If your investment bank is like most, data is aggregated by the sell-side. Because of this, you’ve been able to capture the value of this data, even price bilaterally and protect high margins that might be derived in an auction-like market model. But, times are changing. Increases in data transparency are set to completely change this model, and it’s the second of six themes expected to be driving forces in the coming digital disruption of investment banks. For many banks, the implications will be significant.
Data transparency: Good for clients, but how about investment banks?
It’s no secret, today’s customers want more—more service, more products and more transparency. A move to data transparency in investment banking will contribute to increases in disintermediation and fragmentation of the markets. What’s more, investment banks can expect to see lower fees and spreads, and blurred lines between client-initiated and market-marker transactions.
Take stock lending. Prime brokers collect and analyze lending spreads for individual equities and borrowers, but there hasn’t been a centralized marketplace where borrowers can see pricing information—this is changing. “Attacker” firms have already begun to offer technology to enable peer-to-peer lending (more on this in coming weeks), as well as client aggregation of lending spread data.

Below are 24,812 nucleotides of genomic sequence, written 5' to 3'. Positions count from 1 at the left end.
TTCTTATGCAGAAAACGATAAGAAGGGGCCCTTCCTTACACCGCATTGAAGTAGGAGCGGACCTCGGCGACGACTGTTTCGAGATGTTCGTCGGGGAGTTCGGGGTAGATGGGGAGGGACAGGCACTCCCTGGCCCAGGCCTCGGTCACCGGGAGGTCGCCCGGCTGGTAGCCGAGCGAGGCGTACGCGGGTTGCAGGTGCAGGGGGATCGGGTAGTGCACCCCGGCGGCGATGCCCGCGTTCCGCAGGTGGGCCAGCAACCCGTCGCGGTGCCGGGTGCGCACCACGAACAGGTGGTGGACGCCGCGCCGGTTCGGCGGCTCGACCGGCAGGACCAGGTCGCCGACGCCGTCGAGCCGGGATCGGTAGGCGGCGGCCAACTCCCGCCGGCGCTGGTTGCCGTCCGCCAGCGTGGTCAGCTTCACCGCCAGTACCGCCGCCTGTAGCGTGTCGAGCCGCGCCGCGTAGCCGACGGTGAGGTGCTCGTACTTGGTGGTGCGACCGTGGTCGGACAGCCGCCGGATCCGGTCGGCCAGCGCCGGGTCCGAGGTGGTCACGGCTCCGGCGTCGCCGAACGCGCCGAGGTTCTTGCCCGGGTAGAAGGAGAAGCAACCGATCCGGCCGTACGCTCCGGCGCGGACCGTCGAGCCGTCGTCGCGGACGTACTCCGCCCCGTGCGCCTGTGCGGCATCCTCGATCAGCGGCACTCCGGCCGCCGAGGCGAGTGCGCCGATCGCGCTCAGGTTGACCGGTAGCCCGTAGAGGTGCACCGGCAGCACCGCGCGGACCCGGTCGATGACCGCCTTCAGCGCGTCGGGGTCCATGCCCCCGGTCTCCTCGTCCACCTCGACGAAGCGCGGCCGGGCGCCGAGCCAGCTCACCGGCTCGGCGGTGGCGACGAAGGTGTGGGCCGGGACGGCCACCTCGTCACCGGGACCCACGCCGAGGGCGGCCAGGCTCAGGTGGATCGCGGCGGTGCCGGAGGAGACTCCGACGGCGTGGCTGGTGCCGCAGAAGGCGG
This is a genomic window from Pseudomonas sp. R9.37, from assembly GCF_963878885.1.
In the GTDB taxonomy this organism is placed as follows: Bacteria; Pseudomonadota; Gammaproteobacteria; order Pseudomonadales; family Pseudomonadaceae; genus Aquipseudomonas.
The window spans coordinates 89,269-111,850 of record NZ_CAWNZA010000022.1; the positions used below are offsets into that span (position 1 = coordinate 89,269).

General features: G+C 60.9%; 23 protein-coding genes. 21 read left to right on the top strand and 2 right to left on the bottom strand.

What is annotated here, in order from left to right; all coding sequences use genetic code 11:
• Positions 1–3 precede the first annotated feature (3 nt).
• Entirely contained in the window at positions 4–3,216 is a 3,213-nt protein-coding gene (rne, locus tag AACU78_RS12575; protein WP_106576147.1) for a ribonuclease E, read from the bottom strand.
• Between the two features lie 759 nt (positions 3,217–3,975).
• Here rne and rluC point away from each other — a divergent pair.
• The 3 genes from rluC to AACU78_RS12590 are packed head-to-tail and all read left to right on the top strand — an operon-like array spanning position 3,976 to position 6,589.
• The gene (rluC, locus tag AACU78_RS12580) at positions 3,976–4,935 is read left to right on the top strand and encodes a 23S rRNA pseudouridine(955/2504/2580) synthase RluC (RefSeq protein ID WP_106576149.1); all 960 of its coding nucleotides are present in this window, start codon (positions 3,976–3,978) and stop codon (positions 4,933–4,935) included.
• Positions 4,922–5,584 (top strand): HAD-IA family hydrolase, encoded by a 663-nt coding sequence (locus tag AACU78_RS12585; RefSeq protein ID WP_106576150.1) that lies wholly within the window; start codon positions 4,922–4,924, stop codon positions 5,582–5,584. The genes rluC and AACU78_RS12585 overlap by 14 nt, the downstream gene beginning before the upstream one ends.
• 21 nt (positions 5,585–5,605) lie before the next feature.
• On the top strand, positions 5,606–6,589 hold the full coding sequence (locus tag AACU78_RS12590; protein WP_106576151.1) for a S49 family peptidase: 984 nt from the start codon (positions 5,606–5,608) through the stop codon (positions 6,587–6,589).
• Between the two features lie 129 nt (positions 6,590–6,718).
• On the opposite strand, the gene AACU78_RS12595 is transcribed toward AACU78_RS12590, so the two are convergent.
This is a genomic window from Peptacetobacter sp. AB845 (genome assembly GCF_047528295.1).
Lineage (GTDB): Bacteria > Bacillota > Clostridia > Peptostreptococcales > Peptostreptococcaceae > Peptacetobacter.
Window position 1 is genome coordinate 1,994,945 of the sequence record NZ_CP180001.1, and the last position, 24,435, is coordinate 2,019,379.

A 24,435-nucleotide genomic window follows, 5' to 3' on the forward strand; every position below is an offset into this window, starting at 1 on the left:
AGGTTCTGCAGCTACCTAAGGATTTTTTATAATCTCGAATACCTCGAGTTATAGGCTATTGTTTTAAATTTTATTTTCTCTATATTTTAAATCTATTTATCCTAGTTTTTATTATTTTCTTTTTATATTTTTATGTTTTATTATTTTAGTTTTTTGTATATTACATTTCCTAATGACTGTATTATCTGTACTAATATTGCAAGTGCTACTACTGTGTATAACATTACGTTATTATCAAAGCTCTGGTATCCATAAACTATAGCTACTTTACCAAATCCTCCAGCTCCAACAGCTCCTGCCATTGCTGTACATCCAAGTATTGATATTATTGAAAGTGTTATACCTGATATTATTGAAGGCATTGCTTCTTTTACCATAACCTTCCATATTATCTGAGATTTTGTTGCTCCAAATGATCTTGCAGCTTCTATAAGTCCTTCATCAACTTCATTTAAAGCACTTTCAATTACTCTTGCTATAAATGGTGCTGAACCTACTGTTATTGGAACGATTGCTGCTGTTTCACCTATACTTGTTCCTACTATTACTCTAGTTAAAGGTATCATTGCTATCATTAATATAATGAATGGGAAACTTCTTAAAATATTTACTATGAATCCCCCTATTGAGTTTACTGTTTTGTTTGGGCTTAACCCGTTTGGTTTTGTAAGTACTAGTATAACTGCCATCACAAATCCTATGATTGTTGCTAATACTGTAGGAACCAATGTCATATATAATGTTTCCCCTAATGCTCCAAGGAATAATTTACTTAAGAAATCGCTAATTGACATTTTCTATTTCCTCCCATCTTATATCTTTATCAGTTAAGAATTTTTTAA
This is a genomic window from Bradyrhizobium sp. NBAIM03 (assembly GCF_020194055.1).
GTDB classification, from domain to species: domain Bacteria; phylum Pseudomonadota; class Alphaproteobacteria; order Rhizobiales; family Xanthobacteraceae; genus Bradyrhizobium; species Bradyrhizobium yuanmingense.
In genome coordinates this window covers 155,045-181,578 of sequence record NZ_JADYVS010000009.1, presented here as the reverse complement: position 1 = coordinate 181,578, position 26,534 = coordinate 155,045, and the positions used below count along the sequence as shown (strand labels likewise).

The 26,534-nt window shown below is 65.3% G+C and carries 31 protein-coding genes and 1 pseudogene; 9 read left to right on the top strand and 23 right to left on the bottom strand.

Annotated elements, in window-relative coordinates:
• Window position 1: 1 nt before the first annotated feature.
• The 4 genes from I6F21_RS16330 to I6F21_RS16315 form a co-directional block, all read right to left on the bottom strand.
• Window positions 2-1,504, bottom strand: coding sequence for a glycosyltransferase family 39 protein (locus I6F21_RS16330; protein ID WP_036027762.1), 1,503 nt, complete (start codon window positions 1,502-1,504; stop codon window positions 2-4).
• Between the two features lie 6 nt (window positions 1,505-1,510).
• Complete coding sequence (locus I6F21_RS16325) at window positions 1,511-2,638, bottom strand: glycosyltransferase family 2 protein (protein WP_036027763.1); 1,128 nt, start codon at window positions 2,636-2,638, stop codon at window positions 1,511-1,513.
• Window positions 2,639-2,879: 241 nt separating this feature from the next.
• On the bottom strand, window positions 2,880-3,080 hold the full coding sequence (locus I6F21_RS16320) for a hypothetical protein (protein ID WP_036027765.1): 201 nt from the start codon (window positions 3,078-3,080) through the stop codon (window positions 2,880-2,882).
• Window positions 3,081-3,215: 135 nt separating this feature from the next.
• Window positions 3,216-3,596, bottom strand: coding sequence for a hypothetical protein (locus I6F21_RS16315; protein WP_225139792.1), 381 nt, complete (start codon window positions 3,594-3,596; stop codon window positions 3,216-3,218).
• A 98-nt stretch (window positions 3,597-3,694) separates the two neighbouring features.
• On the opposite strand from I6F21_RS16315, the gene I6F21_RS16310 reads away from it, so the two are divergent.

Digital technologies have the potential to make collecting, aggregating and sharing transaction data easier, faster and cheaper. And while anonymity and regulation still prevent certain types of investment banking clients from trading directly with each other, the trend toward greater transparency in pricing and transaction data will continue.
How to prepare and respond
Investment banks will need to dramatically cut the costs associated with intermediation, and digitize their businesses to handle high volumes and greater frequency of transactions. They’ll need to aggregate and use the transaction data they see and create, and price and respond to market movements. And, remember those client web portals Ciara talked about last week? Investment banks will need to make greater use of these portals as trade capture channels.
Now’s the time for investment banks to identify, invest in and drive the disruptor and attacker business models that may otherwise cannibalize their business.
To learn more, read: